Kansas City PD Presentation Says Every Shooting Investigation Is Handled The Same Way… Unless It Involves A Cop
from the no-bias-here-if-you-don't-count-the-bias-towards-cops dept
The Kansas City Police Department has managed to turn a few heads — and not in the good way — with an internal PowerPoint that may as well have been titled “So, You’ve Killed Someone.” The document was obtained during discovery in a wrongful death suit against the KCPD. Back in 2019, Officer Dylan Pifer shot and killed Terrance Bridges, claiming he thought Bridges was trying to pull a gun from his sweatshirt pocket. No gun was found on Bridges.
The presentation [PDF] obtained from Bridges’ family’s lawyer by the Kansas City Star advises cops of two things: police shootings should be handled like routine criminal investigations to eliminate claims of bias. And police shootings should be handled nothing like routine criminal investigations because they involve cops.
The opening slide makes it clear what the priority is in investigations of shootings by cops: preserving the narrative. It even has the number one next to it.
Upon completion of this block of instruction, the participants will, with the use of handouts and notes, be able to:
1. Identify the best defense again [sic] claims of bias or favoritism in the investigations of officer involved shootings.
You know what’s not a top priority? Preserving evidence. That comes behind officer safety.
Supervisors should consider the preservation of evidence as secondary to the safety of the public and department personnel.
The presentation points out that shootings are controversial and claims “police critics” will often claim investigations — which routinely clear officers of wrongdoing — are “biased and that police receive special treatment.” So, the best defense is a good offense:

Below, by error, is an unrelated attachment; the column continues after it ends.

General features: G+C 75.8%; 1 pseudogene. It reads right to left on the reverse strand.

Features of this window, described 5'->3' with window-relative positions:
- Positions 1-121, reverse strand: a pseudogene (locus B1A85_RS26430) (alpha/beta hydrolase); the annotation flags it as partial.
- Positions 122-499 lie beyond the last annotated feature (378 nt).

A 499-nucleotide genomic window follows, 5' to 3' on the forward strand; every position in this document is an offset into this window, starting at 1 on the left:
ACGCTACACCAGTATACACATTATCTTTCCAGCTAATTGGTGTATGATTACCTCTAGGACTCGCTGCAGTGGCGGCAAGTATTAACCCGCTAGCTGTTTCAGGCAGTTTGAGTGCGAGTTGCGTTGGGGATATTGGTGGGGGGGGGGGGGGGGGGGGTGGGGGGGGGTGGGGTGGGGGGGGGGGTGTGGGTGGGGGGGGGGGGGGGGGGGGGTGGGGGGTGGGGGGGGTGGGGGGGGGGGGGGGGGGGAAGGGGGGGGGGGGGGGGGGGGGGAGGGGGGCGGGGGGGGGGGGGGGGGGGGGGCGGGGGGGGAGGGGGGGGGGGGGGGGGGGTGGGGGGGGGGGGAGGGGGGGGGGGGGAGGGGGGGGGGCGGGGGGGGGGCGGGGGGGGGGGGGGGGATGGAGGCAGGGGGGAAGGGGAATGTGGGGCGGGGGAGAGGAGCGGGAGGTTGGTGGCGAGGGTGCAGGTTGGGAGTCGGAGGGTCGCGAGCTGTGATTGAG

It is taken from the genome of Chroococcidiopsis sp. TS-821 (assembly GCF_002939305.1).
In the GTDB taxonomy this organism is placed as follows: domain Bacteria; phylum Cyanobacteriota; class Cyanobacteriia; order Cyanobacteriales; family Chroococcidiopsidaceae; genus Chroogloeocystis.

The best defense to these claims is CONSISTENCY in how we conduct ALL criminal investigations.
The best way to do this is to treat the investigation into officer involved shootings LIKE EVERY OTHER CRIMINAL INVESTIGATION.
All well and good, except the presentation spends most of its running time explaining how this sort of investigation won’t be treated like a regular criminal investigation.
Does this look like the sort of thing cops offer to non-cops involved in shootings?
Don’t engage the member in detailed conversation about the incident, but you are encouraged to talk with them like you would on any other day.
Make sure that all requests (bathroom, food, drinks, cigarettes) by the involved members are met as soon as possible.
Forget about preserving evidence:
If their recording system is active, have the member mute the mike and mute yours. They will be making calls to FOP [Fraternal Order of Police] and spouses and family. They may be in an excited state and hyperverbal.
And start hiding stuff from journalists:
Park somewhere that responding media will not be able to film the involved member.
But that of course only means the involved cop. The non-cop will have any and all possibly incriminating information immediately forwarded to local media, along with any mugshots the PD happens to have on hand. Information about the involved officer will be much slower in arriving. Much slower than even the involved officer’s statement to investigators:
Generally, the member will be permitted up to forty-eight (48) hours to complete such statement…
The presentation then spends a bit of time bemoaning the public’s confidence in law enforcement, which isn’t at an all-time high. It blames the media (again) for misrepresenting shootings by officers and, again, stresses doing everything by the book to combat this perception. But the book for officers is very different from the book for citizens. And until law enforcement agencies are willing to change that, the rest of what bothers the presenter about public perception isn’t going to change.
And this is about the worst possible way you could end an instructive presentation on handling shootings by officers:
There is nothing wrong with being glad to be alive and being okay that you were the winner in a competition in which the winning prize was your life.
Law enforcement isn’t a competition with winners and losers. It’s a job, an important one, but one that has apparently been handed to people who believe members of the public are enemy combatants and that shootings are just games to be won.